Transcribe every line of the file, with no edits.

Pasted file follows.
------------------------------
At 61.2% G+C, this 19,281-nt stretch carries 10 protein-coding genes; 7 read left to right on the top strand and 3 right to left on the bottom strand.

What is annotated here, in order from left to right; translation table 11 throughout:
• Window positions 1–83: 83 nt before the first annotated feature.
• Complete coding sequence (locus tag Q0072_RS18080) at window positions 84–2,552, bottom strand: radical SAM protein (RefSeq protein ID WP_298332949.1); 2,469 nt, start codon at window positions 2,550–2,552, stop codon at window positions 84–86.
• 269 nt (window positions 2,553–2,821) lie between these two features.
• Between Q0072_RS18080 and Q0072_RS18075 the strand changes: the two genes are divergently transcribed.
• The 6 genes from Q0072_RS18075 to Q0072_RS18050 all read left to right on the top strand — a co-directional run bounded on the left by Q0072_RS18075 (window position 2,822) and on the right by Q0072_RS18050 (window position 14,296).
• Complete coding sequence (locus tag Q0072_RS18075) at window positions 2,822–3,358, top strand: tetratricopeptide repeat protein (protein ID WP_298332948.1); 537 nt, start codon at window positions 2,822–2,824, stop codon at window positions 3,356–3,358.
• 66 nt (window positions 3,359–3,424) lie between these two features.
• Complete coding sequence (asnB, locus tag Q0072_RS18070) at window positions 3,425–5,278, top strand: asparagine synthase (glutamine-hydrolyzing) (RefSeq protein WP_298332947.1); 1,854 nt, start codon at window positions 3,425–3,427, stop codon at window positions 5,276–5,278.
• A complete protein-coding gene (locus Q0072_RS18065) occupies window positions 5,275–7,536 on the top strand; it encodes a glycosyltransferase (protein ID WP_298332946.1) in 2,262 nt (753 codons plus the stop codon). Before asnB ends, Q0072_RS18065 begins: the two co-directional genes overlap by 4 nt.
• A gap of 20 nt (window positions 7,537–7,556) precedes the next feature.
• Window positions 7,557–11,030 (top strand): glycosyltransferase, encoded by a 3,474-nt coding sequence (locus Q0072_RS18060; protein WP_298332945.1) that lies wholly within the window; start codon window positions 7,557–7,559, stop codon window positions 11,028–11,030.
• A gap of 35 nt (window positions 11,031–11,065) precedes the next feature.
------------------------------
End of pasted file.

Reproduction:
At 61.2% G+C, this 19,281-nt stretch carries 10 protein-coding genes; 7 read left to right on the top strand and 3 right to left on the bottom strand.

What is annotated here, in order from left to right; translation table 11 throughout:
• Window positions 1–83: 83 nt before the first annotated feature.
• Complete coding sequence (locus tag Q0072_RS18080) at window positions 84–2,552, bottom strand: radical SAM protein (RefSeq protein ID WP_298332949.1); 2,469 nt, start codon at window positions 2,550–2,552, stop codon at window positions 84–86.
• 269 nt (window positions 2,553–2,821) lie between these two features.
• Between Q0072_RS18080 and Q0072_RS18075 the strand changes: the two genes are divergently transcribed.
• The 6 genes from Q0072_RS18075 to Q0072_RS18050 all read left to right on the top strand — a co-directional run bounded on the left by Q0072_RS18075 (window position 2,822) and on the right by Q0072_RS18050 (window position 14,296).
• Complete coding sequence (locus tag Q0072_RS18075) at window positions 2,822–3,358, top strand: tetratricopeptide repeat protein (protein ID WP_298332948.1); 537 nt, start codon at window positions 2,822–2,824, stop codon at window positions 3,356–3,358.
• 66 nt (window positions 3,359–3,424) lie between these two features.
• Complete coding sequence (asnB, locus tag Q0072_RS18070) at window positions 3,425–5,278, top strand: asparagine synthase (glutamine-hydrolyzing) (RefSeq protein WP_298332947.1); 1,854 nt, start codon at window positions 3,425–3,427, stop codon at window positions 5,276–5,278.
• A complete protein-coding gene (locus Q0072_RS18065) occupies window positions 5,275–7,536 on the top strand; it encodes a glycosyltransferase (protein ID WP_298332946.1) in 2,262 nt (753 codons plus the stop codon). Before asnB ends, Q0072_RS18065 begins: the two co-directional genes overlap by 4 nt.
• A gap of 20 nt (window positions 7,537–7,556) precedes the next feature.
• Window positions 7,557–11,030 (top strand): glycosyltransferase, encoded by a 3,474-nt coding sequence (locus Q0072_RS18060; protein WP_298332945.1) that lies wholly within the window; start codon window positions 7,557–7,559, stop codon window positions 11,028–11,030.
• A gap of 35 nt (window positions 11,031–11,065) precedes the next feature.